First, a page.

Have you ever wondered how Esther Rantzen got involved with the Samaritans for kids charity, Childline – or even ‘Celebrity Come Dancing’, for that matter?
You can hear the whole story direct from the lady herself in ‘An Audience with Esther Rantzen’ on Monday 20 June at Grassington Town Hall.
Esther is just one of a host of star acts booked for this year’s Grassington Festival – this year celebrating 25 years of bringing top quality music, drama and entertainment to the Dales.
The Festival opens on Friday 17 June with a touring version of the hit West End show ‘Salute to the Rat Pack’ starring new Emmerdale heart-throb Richard Shelton as Frank Sinatra and Alex Giannini as Dean Martin – both of whom perform regularly in the West End. The show is one of more than a dozen virtual sellouts during the festival – but there is a chance of returns so it’s worth contacting the Box Office to check.
There are still tickets available for plenty of other events. For classical music lovers – or even those who wouldn’t normally go to a classical concert but fancy giving it go – there’s the fantastic Aquarelle Guitar Quartet, playing in the delightful setting of St Margaret Clitherow’s church in Threshfield at 3pm on Saturday 18 June. All graduates of the Royal Northern College of Music, they were the first guitar quartet to be awarded the Diploma in Professional Performance – the college’s highest performance award.
The St Petersburg String Quartet have also picked up a host of international prizes in their career – including 1st prize in the International Shostakovich competition. So it’s not surprising that composer features in their delightful programme on Tuesday 21 June.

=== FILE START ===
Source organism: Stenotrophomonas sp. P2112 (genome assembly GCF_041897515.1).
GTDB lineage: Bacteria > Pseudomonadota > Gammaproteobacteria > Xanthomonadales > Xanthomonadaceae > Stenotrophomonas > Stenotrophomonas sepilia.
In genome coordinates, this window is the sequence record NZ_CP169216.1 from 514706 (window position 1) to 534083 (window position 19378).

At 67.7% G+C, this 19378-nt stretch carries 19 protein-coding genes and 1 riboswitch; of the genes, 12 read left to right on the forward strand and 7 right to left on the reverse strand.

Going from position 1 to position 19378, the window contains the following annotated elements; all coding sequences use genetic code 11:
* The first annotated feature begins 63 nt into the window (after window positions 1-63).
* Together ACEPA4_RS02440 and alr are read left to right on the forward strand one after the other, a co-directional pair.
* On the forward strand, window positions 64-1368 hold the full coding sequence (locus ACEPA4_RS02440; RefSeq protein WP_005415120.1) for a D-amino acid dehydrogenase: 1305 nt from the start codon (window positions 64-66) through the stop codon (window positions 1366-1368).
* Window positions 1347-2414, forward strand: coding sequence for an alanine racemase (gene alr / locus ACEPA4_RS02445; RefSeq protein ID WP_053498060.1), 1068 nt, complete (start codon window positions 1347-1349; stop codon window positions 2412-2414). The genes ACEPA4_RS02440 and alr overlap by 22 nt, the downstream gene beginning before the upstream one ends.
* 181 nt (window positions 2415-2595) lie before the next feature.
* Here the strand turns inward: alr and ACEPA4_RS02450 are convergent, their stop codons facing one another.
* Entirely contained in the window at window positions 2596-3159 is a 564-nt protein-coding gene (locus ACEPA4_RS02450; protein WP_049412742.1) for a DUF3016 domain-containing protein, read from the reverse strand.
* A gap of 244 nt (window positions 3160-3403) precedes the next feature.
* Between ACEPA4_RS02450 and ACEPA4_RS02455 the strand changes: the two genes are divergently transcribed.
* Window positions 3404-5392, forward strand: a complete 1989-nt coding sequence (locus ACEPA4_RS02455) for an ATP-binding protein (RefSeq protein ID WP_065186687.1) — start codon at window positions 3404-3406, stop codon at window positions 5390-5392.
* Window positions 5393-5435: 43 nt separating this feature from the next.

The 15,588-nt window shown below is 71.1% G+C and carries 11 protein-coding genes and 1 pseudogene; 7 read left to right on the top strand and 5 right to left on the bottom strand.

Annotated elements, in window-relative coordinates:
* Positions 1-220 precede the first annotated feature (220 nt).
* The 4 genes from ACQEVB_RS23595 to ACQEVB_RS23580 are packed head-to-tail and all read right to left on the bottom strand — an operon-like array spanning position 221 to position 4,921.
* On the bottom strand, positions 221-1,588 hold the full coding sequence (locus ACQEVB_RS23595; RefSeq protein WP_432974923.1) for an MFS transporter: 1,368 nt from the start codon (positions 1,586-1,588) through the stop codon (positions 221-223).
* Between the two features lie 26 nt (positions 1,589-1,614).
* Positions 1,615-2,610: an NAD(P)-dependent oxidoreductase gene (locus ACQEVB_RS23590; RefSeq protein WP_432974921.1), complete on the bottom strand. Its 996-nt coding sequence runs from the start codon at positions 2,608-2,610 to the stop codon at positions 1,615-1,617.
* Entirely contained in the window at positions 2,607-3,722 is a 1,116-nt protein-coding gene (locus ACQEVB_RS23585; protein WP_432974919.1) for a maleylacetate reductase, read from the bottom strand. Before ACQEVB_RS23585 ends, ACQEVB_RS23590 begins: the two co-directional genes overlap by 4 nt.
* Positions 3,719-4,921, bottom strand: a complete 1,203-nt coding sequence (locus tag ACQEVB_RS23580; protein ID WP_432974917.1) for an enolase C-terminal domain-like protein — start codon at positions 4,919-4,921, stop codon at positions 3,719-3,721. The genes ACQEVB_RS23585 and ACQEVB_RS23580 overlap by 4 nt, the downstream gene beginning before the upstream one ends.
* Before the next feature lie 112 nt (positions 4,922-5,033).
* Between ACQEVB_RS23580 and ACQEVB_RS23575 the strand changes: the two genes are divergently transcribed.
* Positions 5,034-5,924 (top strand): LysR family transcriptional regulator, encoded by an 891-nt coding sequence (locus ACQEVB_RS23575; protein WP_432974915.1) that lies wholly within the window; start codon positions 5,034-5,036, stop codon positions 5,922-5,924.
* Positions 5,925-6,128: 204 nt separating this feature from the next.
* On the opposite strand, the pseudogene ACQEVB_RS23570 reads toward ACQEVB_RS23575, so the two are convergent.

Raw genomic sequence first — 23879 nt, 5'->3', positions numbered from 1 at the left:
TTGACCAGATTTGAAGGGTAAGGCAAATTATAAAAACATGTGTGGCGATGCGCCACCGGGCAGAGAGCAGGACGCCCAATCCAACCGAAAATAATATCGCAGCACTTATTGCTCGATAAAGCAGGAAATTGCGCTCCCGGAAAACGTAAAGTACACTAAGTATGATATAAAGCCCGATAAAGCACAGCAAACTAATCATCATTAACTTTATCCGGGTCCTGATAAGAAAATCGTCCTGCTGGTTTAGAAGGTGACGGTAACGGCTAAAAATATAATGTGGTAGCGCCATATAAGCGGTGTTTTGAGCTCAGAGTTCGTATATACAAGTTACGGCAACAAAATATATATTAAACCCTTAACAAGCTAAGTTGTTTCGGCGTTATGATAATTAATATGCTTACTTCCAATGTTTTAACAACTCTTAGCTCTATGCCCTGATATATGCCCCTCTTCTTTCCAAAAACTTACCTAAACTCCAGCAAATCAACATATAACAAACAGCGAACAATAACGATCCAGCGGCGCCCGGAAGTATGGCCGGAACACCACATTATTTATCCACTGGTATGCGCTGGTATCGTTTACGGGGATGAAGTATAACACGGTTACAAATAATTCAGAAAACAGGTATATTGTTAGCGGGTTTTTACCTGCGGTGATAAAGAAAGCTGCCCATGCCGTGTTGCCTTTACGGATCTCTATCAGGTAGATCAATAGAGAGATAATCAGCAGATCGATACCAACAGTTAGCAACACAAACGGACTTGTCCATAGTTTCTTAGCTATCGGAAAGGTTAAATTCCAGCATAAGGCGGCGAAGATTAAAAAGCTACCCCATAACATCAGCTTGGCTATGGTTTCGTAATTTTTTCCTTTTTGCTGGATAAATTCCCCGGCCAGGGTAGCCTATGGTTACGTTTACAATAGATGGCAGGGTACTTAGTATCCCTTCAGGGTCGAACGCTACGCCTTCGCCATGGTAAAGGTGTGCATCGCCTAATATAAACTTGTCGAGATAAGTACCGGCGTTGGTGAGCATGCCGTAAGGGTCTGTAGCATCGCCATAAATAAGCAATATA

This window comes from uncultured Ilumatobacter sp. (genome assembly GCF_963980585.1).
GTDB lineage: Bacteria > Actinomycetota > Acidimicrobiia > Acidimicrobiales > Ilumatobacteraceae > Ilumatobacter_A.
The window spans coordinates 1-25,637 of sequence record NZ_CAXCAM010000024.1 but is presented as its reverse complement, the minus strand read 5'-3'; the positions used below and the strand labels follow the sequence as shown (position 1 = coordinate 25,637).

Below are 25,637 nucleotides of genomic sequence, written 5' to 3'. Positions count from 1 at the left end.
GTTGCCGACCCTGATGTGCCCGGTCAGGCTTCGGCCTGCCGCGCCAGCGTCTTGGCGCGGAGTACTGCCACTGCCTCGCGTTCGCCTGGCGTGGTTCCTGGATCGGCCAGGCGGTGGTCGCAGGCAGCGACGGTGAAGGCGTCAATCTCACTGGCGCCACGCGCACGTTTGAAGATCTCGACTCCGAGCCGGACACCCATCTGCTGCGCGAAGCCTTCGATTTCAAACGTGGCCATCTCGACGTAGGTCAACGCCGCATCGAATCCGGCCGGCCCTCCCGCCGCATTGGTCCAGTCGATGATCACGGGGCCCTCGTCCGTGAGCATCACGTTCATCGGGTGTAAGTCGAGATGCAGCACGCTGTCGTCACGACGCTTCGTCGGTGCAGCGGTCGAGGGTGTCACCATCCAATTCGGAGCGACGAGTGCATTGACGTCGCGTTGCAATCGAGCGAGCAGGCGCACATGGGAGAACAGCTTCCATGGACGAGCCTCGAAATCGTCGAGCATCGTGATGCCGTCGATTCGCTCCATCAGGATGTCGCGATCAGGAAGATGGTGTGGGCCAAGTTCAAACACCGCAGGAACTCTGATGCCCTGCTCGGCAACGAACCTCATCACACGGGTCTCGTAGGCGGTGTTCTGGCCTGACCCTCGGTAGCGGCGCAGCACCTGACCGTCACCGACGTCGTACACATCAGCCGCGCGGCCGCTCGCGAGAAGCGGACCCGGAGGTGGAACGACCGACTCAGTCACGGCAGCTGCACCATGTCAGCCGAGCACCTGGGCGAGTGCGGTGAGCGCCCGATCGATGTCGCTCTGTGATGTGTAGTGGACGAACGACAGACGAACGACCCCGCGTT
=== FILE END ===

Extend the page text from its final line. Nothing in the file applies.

Two completely different performances are being offered by Mediva (on Wednesday 22 June) and Vox Animae, playing at Scargill House on Sunday 26 June. Both turn to medieval times for their inspiration – Mediva have delighted London audiences with their lively music from 15th Century Spain; while Vox Animae, along with acclaimed soprano Evelyn Tubb, perform the earliest surviving musical drama from the 12th century, Ordo Virtutum by the 12th Century mystic, Hildegard of Bingen. “I had to have this back again, “ says the Festival’s artistic director Bunty Leder. “It was so magical.”
Jazz lovers have a treat in store on Friday 24 June, with Alan Barnes on sax and Dave Newton on piano and his eight piece line up playing old standards by the likes of Miles Davies, Mingus and Coltrane. But if you’re more into folk music don’t give the Poozies a miss on Sunday 26 June. This all-female Scottish band delights with their irrepressible, imaginative treatment of traditional and contemporary folk music from around the world.
And if you missed out on tickets for the evening performance of the Reduced Shakespeare Company on Saturday 25 June don’t forget there’s a matinee on Sunday 26 June as well. This company’s hilarious rendition of Shakespeare’s 37 plays in 97 minutes is a must see – just imagine a rap version of Othello or Titus Andronicus as a cooking programme!
Among the more unusual attractions this year is a chance to attend a workshop/masterclass with the Swingle Singers at 4.30pm on Thursday 30th June. Join in or just observe – it’s a great opportunity to find out just how their unique singing style is achieved. There’s also an extra dry stone walling day on Saturday 25 June – due to popular demand! Or, for international cinema buffs, there’s the charming Mongolian film, ‘The Story of the Weeping Camel’ on Sunday 19 June at 4pm. “I was totally captivated – it’s just gorgeous,” says Bunty Leder.
As in previous years, there will be music in Grassington’s main square each Saturday of the Festival, both morning and afternoon, weather permitting. Giggleswick School Band, North Stars Steel Orchestra, Bradford Grammar School, Sedbergh School CCF Band & Corps of Drums, Harrogate Youth Jazz Orchestra and Tewitt Youth Brass Band are all set to entertain shoppers and visitors.
For tickets to any of the above performances, call the Box Office on 01756 752691 or check out the web site at www.grassington-festival.org.uk. Tickets will also be available on the door for some performances but it’s worth checking in advance to avoid disappointment.